(I think that word “seizure” is so much more arresting than “bailout” or even “takeover.”)
In last Sunday’s Philadelphia Inquirer, they ran my op ed “Let the markets find their own recovery.” The people at PRI tell me that on Sundays this newspaper has the 7th highest circulation in the nation, so I’ve got that going for me, which is nice.
Here’s an excerpt:
If Congress defangs the alternative minimum tax, as it did last year to prevent a large increase on the middle class, the latest Congressional Budget Office forecast projects a record deficit of more than $500 billion for the fiscal year starting Oct. 1. Making the federal government ultimately responsible for roughly half of the nation’s mortgages will make it impossible for the next president to take other measures to help a sputtering economy, such as tax relief.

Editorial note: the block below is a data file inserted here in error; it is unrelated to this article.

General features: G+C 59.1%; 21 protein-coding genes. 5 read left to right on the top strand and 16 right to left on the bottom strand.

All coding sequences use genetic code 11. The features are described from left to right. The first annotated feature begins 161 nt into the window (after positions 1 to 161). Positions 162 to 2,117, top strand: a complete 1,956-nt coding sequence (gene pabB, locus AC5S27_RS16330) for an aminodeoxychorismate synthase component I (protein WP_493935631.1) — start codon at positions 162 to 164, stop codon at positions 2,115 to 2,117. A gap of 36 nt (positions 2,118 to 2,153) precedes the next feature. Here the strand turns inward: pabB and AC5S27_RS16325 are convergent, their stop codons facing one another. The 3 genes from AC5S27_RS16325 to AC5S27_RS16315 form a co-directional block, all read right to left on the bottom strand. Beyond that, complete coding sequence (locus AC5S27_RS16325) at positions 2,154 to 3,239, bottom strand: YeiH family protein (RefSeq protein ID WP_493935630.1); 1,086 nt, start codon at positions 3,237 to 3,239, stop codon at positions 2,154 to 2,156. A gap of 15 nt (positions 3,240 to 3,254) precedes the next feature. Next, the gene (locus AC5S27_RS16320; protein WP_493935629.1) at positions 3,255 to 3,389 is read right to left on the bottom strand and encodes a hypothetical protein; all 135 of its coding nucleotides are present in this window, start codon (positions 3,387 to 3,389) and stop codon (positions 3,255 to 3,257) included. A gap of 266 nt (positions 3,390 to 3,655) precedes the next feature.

In exchange for these potentially huge costs, the takeover of Fannie and Freddie offers few benefits. On Monday, the stock market rallied, indicating that investors were reassured by the move. Yet these gains were more than erased the next day. Not only has the mortgage move failed to fix the financial markets, but it will arguably make things worse.
In a vicious cycle during the last year, investor behavior has been based less and less on fundamentals and more on government announcements. If Paulson’s secret strategy has been to show that throwing around billions of dollars won’t fix a broken economy, taxpayers can only hope this was the final demonstration of the rule. This is hardly the path to economic recovery.